There’s sure to be a lot of flaws to such a character, but then again, flaws are what make a novel’s character’s fun. There would definitely be a lot of growth potential. Sam definitely grows over time, gradually becoming less of a womanizer. Mat Cauthon also develops into a more mature person when he meets the woman he ends up marrying. I think that growth is necessary, otherwise the audience would lose sympathy for the character and grow tired of his childish antics.

And, of course, there’s no reason why these roles I’m describing have to be stuck in a male/female binary. You could take any character, male/female/trans/etc, and have them start off as immature, pursuing relationships with all the wrong people and constantly getting rejected. Until they find the right person, someone they respect, someone they’re willing to grow and change for, and they take the steps necessary to make themselves a better person.

I think it would be challenging to write such a character, since you’d always be walking the line between portraying the “Sam Malone” of your story as either a charming scoundrel or a chauvinistic pig. But it might make for some interesting storytelling, since, if nothing else, a character like this would be a prime source of conflict. And conflict would keep the story moving forward, up until the final moment when “Sam” either wins the girl/boy/etc, or gets the final rejection and slinks away in defeat (hopefully having learned some valuable lesson along the way).

Either that, or Ted Danson is just a damn good actor.

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All I Want For Christmas is a Revised Manuscript

Christmas and I don’t get along.

Christmas-Lights-11Okay, so Christmas doesn’t kidnap me, tie me up with sparkling lights, and lock me in the bathroom (though it could!). However, I do tend to have bad experiences with Christmas, and I don’t expect this one to be any better. I’m not on speaking terms with most of my family, my Dad is living on a tight budget so Christmas these days has no thrills, and I don’t expect anyone else in the world to get me anything. Beyond that, I can’t even get on board with the whole “Christmas should be about love and hope and etc etc, not presents!” thing because I’m not religious and I don’t really have the kind of hopeful, positive influences in my life that would make Christmas worthwhile. I have casual friends who I’m sure will text or tweet me some Christmas wishes, but I don’t really have the kind of deep personal relationships where you expect to bond with people over hot chocolate in front of the fireplace Christmas day.

All I want for Christmas is to finish this draft.

I think I’ve been suffering from #NaNoWriMo Burn Out, coupled with a touch of seasonal depression. Which happens every year. After writing 160,000 words on my NaNo novel, I’ve written . . . five blog posts in two weeks, and revised one chapter of Contamination. That’s not much. And I have no excuse. I just sit home all day anyway. It’s not like there’s a reason I can’t get the work done.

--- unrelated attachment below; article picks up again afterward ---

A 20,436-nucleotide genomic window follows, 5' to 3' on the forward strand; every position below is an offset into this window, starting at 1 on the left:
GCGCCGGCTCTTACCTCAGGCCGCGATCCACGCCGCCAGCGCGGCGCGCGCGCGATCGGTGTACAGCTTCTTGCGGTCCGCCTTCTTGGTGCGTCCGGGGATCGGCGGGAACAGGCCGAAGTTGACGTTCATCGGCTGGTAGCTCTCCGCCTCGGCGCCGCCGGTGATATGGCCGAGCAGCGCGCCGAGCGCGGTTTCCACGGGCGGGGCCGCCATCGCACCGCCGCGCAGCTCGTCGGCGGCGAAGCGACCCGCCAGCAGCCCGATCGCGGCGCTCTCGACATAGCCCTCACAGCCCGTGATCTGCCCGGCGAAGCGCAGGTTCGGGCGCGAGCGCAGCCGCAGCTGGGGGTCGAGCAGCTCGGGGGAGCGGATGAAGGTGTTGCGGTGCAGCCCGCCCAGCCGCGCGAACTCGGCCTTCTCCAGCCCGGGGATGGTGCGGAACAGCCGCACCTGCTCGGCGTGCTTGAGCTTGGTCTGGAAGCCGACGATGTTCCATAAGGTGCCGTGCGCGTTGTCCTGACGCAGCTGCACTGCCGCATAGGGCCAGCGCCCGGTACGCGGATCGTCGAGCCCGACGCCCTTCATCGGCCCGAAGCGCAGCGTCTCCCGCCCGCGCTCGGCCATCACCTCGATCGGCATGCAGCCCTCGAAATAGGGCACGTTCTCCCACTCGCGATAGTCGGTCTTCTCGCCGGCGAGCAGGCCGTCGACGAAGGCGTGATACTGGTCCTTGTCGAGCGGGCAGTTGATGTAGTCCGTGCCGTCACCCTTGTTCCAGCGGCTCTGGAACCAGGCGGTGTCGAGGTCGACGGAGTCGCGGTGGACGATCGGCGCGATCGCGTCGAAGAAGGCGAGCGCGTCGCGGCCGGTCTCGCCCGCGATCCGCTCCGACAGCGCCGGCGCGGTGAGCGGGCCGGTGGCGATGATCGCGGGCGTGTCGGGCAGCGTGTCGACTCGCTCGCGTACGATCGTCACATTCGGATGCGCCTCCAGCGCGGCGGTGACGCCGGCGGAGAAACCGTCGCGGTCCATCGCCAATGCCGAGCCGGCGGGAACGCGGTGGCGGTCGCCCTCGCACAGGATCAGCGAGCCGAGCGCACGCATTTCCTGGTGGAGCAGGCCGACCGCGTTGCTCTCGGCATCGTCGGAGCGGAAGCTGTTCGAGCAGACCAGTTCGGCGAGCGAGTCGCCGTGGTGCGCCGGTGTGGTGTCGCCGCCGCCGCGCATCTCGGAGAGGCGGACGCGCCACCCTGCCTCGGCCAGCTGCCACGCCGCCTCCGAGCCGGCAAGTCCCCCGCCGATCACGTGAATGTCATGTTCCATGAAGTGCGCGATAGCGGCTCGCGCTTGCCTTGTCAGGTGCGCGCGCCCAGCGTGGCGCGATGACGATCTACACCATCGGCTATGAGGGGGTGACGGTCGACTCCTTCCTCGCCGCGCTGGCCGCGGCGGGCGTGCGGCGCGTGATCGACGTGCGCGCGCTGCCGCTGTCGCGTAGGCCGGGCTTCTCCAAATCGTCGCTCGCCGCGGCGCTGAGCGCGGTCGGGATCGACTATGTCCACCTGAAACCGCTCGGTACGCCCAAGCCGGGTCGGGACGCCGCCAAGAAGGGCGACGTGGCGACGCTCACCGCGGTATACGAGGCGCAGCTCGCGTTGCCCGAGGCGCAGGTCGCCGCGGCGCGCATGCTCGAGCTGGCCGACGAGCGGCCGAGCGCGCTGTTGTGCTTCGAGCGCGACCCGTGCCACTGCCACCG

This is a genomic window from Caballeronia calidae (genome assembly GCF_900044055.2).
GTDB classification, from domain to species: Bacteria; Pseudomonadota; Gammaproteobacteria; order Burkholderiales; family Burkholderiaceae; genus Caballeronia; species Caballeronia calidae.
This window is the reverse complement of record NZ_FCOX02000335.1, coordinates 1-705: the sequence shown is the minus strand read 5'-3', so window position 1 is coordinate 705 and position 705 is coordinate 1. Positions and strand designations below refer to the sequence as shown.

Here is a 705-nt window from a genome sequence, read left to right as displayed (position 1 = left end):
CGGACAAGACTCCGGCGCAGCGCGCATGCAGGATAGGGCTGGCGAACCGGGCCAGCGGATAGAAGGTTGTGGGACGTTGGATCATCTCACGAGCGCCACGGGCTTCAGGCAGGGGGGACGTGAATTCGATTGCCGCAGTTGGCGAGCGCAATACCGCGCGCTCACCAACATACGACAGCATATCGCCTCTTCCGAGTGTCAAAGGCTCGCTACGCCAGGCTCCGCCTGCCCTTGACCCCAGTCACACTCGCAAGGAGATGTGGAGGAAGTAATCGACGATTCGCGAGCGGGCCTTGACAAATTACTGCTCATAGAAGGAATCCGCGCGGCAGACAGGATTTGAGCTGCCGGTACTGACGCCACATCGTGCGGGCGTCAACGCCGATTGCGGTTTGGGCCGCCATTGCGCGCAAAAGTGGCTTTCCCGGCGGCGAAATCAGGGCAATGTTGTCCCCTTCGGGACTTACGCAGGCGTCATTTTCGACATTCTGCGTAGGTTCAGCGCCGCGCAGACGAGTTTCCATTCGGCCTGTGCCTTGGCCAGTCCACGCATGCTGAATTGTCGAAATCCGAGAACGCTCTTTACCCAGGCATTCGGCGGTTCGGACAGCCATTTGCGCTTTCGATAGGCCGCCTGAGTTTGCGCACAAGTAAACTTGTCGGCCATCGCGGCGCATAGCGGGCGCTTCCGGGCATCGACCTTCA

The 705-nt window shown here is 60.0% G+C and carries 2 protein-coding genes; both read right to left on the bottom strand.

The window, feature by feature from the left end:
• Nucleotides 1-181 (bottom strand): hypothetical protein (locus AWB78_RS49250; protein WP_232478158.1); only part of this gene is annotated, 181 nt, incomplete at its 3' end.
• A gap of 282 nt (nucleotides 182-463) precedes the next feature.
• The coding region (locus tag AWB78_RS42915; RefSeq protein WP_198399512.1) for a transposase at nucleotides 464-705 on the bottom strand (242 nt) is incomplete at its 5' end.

All I want for Christmas is some motivation.

I think that Author Fragile Ego Syndrome is keeping me from working on my novel because I’m afraid that it sucks. That no one is going to read it or buy it or like it. That people who praise my writing are just doing so to be nice. That one day soon I’m going to be back to working at a crappy restaurant for a sexist boss, Master’s Degree from Rowan University notwithstanding.

All I want for Christmas is some self-esteem.

What I said a moment ago, about Christmas not being about presents? It’s true. Christmas isn’t about presents. I don’t want material goods. I just want a Christmas where I can get out of this rut and get some work done. I want to be able to send my revised novel to my CPs as their Christmas present. I want to stop feeling like crap. I want to get through a Christmas without crying.

All I want for Christmas is to be successful with my writing. But that’s a gift no one else can give me. So I’ll have to do it myself.

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Unidentified Me

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How do you identify yourself? There’s a lot of ways to approach that question. I could approach it in terms of my name, Jason Cantrell. Or by considering nicknames, like Jay to some friends, JDizzle to others, Hey You to strangers in the Walmart parking lot, or Baby to my ex. I could consider my race, which is white, or my national background, a third generation Irish/Lithuanian immigrant descendant. I could call myself a writer, a poet, a publisher, a procrastinator, a space cowboy, or Maurice. Then there’s things I, personally, consider more complicated, like gender, sexuality, and orientation. For some people, myself included, those things are harder to put a name to.